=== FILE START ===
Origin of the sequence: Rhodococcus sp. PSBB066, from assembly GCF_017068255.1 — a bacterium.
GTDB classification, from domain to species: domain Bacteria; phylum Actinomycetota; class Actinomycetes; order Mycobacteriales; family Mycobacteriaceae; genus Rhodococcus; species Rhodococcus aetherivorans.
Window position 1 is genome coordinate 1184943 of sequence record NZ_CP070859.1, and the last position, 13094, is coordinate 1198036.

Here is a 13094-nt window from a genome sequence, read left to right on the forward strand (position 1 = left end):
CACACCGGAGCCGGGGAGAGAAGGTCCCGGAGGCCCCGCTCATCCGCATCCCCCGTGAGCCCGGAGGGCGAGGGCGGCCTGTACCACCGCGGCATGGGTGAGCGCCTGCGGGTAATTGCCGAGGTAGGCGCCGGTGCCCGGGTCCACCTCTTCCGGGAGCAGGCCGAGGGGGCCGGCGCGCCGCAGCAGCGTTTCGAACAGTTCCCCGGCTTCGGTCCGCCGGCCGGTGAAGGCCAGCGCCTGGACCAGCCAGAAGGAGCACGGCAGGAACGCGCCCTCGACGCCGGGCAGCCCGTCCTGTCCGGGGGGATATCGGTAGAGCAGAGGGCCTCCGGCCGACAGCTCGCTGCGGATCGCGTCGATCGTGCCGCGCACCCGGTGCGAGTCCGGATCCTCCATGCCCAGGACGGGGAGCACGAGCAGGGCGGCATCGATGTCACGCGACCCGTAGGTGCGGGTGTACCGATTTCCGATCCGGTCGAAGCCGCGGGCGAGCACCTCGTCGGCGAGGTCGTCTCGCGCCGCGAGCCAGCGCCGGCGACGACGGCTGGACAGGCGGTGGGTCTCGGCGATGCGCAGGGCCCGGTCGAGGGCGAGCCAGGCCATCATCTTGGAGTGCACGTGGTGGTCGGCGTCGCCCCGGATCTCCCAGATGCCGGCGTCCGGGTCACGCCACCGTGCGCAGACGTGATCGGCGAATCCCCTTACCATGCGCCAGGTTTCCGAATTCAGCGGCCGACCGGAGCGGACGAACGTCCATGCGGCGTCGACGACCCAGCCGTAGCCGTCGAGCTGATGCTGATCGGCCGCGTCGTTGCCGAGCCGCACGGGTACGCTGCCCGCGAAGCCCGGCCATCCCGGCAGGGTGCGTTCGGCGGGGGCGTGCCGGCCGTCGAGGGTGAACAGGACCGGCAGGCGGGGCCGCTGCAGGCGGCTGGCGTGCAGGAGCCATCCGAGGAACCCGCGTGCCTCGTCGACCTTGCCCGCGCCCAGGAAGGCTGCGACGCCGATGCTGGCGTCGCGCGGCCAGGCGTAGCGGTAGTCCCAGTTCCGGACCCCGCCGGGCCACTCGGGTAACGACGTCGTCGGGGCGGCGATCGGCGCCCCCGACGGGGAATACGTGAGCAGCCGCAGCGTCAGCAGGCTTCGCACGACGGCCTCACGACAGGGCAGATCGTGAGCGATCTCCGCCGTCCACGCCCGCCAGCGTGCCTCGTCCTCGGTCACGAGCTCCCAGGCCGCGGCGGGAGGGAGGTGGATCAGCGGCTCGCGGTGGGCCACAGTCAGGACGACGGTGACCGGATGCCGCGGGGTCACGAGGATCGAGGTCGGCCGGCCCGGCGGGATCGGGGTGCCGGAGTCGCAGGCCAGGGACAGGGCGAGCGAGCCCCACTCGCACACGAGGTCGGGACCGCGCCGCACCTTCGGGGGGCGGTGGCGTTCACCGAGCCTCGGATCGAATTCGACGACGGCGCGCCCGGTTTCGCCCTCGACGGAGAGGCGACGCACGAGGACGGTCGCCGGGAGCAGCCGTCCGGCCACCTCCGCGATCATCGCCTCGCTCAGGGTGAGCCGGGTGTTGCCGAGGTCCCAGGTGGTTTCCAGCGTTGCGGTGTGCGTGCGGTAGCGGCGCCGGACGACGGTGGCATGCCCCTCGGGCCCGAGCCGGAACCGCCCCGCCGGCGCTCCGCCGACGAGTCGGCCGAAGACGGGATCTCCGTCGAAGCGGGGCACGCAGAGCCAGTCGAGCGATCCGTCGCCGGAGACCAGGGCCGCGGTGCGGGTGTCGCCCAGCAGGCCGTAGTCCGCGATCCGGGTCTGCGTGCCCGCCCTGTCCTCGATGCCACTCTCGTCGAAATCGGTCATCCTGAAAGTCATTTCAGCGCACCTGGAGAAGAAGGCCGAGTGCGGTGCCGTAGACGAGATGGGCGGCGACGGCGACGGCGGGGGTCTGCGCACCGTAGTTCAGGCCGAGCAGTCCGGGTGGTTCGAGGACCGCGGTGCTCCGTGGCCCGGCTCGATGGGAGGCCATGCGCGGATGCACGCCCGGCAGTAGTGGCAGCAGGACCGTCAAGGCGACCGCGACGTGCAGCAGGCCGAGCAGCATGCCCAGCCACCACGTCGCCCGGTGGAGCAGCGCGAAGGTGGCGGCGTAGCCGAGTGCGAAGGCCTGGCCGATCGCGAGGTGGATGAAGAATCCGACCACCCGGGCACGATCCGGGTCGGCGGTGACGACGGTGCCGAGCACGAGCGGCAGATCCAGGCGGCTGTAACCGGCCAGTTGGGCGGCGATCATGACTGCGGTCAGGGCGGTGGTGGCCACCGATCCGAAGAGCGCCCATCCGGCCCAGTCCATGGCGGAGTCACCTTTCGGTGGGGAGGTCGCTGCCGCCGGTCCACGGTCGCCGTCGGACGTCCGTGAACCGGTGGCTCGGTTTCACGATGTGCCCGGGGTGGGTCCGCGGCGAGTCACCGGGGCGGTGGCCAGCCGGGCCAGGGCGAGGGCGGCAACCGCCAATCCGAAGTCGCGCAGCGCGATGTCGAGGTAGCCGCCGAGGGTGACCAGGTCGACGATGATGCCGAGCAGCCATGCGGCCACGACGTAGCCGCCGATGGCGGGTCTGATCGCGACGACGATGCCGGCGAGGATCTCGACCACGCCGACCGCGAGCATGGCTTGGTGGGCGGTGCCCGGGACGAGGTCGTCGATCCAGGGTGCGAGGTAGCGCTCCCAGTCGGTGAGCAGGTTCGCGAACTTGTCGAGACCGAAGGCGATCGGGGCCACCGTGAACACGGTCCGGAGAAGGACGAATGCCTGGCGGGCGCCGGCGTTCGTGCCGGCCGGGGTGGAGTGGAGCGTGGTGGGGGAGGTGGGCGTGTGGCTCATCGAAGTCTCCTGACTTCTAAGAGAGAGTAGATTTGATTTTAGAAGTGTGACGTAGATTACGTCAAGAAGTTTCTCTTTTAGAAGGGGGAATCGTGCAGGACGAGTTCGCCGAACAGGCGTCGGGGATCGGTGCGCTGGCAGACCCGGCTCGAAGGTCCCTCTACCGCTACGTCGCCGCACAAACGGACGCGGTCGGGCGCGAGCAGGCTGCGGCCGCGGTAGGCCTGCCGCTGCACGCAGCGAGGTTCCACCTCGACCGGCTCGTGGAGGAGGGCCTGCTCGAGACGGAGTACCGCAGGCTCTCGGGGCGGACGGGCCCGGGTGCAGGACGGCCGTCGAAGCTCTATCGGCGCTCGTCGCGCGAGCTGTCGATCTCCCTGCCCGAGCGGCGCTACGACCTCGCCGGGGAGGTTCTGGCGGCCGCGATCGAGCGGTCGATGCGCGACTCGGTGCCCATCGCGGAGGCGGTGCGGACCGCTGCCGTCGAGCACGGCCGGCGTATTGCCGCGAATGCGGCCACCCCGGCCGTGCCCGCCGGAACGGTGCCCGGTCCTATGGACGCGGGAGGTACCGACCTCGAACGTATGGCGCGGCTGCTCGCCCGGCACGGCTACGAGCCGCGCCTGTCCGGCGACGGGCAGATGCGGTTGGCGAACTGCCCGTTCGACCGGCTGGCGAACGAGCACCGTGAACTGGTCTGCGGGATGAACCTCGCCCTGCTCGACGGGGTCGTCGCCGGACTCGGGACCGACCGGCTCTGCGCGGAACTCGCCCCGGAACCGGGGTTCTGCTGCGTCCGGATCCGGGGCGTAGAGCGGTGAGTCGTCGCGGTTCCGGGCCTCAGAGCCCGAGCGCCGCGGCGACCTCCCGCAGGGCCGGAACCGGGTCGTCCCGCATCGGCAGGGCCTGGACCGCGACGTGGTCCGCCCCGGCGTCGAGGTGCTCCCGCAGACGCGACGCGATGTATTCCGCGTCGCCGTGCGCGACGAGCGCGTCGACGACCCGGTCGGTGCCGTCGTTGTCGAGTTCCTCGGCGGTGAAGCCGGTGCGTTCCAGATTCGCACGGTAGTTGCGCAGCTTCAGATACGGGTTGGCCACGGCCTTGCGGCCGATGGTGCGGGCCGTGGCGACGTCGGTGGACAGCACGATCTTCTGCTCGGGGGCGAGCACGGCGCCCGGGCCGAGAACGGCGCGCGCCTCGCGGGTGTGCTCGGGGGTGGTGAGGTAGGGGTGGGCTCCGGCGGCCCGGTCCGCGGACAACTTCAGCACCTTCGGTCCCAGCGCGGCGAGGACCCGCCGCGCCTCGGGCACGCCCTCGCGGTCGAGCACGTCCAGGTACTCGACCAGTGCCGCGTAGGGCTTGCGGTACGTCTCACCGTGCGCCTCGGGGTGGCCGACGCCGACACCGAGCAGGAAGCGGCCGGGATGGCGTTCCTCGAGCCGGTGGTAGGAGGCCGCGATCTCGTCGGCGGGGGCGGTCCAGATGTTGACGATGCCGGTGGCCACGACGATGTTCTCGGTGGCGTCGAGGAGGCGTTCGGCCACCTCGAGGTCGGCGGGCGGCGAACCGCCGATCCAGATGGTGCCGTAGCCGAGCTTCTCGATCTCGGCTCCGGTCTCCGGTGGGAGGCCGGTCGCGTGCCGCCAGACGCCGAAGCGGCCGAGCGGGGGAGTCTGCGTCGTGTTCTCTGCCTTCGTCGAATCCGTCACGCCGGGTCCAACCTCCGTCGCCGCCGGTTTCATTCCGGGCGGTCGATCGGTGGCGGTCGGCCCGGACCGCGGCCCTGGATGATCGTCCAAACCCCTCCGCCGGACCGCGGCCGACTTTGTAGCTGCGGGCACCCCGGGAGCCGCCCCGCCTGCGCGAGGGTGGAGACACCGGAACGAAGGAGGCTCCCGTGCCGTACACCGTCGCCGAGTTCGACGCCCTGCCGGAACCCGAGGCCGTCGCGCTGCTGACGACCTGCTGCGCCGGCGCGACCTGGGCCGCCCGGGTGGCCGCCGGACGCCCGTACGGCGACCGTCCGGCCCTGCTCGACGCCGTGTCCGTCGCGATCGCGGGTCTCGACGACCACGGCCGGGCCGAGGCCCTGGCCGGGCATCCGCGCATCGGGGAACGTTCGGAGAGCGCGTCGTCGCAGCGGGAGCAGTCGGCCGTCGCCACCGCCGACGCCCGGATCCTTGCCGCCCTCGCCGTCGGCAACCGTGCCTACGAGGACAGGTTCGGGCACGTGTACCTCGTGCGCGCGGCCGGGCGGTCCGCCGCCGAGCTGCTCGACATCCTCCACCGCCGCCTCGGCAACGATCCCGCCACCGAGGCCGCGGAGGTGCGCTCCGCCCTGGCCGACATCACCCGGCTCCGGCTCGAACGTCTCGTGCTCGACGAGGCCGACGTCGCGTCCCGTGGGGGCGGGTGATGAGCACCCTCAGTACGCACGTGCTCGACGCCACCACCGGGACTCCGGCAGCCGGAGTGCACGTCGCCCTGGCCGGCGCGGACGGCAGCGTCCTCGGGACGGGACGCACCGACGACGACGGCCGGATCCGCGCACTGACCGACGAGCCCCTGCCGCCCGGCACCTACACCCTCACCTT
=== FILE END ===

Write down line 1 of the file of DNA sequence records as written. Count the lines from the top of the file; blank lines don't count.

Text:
Origin of the sequence: Rhodococcus sp. PSBB066, from assembly GCF_017068255.1 — a bacterium.